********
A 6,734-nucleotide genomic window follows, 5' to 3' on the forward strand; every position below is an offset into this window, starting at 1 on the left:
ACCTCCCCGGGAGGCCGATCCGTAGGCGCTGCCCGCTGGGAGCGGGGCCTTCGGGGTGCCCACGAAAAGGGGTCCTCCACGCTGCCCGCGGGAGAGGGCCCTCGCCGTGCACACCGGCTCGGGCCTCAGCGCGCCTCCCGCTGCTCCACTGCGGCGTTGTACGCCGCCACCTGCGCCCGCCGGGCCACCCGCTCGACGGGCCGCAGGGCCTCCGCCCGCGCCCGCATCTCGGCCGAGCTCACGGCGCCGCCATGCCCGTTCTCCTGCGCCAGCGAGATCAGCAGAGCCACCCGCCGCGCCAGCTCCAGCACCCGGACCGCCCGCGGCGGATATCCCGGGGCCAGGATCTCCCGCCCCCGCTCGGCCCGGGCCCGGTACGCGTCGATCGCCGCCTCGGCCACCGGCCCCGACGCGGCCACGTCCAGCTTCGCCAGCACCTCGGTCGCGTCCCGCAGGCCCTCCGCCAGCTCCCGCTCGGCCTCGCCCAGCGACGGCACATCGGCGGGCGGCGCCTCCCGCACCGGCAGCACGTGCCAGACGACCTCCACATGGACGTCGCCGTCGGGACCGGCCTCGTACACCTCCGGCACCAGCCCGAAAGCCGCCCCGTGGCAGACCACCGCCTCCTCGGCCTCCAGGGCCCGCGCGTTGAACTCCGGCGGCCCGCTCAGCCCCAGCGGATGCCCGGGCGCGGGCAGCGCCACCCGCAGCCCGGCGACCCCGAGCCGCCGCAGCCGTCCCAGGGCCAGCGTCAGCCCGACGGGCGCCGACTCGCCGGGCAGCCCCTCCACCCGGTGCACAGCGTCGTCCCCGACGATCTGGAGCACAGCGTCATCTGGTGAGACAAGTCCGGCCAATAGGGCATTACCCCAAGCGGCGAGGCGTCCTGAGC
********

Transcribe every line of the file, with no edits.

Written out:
A 6,734-nucleotide genomic window follows, 5' to 3' on the forward strand; every position below is an offset into this window, starting at 1 on the left:
ACCTCCCCGGGAGGCCGATCCGTAGGCGCTGCCCGCTGGGAGCGGGGCCTTCGGGGTGCCCACGAAAAGGGGTCCTCCACGCTGCCCGCGGGAGAGGGCCCTCGCCGTGCACACCGGCTCGGGCCTCAGCGCGCCTCCCGCTGCTCCACTGCGGCGTTGTACGCCGCCACCTGCGCCCGCCGGGCCACCCGCTCGACGGGCCGCAGGGCCTCCGCCCGCGCCCGCATCTCGGCCGAGCTCACGGCGCCGCCATGCCCGTTCTCCTGCGCCAGCGAGATCAGCAGAGCCACCCGCCGCGCCAGCTCCAGCACCCGGACCGCCCGCGGCGGATATCCCGGGGCCAGGATCTCCCGCCCCCGCTCGGCCCGGGCCCGGTACGCGTCGATCGCCGCCTCGGCCACCGGCCCCGACGCGGCCACGTCCAGCTTCGCCAGCACCTCGGTCGCGTCCCGCAGGCCCTCCGCCAGCTCCCGCTCGGCCTCGCCCAGCGACGGCACATCGGCGGGCGGCGCCTCCCGCACCGGCAGCACGTGCCAGACGACCTCCACATGGACGTCGCCGTCGGGACCGGCCTCGTACACCTCCGGCACCAGCCCGAAAGCCGCCCCGTGGCAGACCACCGCCTCCTCGGCCTCCAGGGCCCGCGCGTTGAACTCCGGCGGCCCGCTCAGCCCCAGCGGATGCCCGGGCGCGGGCAGCGCCACCCGCAGCCCGGCGACCCCGAGCCGCCGCAGCCGTCCCAGGGCCAGCGTCAGCCCGACGGGCGCCGACTCGCCGGGCAGCCCCTCCACCCGGTGCACAGCGTCGTCCCCGACGATCTGGAGCACAGCGTCATCTGGTGAGACAAGTCCGGCCAATAGGGCATTACCCCAAGCGGCGAGGCGTCCTGAGC